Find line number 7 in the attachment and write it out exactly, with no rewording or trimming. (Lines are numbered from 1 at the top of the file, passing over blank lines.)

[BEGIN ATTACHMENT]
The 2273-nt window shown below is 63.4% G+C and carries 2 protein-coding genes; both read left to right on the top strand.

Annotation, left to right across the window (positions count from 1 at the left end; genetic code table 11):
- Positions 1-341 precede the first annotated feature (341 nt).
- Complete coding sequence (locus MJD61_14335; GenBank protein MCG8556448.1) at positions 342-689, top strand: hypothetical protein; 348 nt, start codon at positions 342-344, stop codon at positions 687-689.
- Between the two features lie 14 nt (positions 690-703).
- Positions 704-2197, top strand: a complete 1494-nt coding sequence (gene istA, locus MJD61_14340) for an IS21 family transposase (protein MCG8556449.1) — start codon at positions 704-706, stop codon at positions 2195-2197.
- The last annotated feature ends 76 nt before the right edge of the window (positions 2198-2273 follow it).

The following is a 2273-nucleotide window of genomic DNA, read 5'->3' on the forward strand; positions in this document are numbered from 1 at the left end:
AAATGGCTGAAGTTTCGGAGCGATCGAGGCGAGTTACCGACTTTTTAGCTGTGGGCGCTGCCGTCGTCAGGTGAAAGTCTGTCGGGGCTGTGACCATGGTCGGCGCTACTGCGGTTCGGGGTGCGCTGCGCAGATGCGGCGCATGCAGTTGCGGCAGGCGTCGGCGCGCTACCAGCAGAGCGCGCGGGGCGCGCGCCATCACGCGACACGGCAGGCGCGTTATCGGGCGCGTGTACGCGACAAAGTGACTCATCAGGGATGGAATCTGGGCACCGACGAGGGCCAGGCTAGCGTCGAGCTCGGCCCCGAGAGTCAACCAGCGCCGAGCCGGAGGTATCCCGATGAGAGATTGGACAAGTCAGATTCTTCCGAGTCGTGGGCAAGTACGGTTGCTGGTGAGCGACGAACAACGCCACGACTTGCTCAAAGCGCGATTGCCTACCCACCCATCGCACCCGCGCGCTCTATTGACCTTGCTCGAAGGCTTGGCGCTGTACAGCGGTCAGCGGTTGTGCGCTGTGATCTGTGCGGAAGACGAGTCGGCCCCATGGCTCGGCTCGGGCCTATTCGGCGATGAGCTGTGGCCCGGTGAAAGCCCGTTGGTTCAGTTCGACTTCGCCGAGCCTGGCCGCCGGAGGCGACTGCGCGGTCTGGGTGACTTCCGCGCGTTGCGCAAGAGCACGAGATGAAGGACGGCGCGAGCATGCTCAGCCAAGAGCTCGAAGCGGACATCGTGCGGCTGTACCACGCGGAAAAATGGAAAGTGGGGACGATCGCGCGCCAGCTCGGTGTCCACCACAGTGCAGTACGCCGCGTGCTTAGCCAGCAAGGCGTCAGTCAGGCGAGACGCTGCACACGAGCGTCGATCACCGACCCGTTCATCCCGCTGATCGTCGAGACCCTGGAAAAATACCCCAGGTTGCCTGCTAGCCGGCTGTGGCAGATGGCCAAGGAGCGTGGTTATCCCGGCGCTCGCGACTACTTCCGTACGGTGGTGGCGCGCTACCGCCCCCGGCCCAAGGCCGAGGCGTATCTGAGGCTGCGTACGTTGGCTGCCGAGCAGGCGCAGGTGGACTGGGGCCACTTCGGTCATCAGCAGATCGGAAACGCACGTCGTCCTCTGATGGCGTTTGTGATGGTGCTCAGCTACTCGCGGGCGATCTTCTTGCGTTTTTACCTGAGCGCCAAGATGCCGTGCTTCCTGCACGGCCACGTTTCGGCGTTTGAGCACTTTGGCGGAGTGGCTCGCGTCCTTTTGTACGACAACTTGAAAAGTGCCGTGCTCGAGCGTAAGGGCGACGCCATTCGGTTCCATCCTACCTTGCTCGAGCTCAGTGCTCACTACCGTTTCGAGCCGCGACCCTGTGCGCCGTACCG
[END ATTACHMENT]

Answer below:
- The last annotated feature ends 76 nt before the right edge of the window (positions 2198-2273 follow it).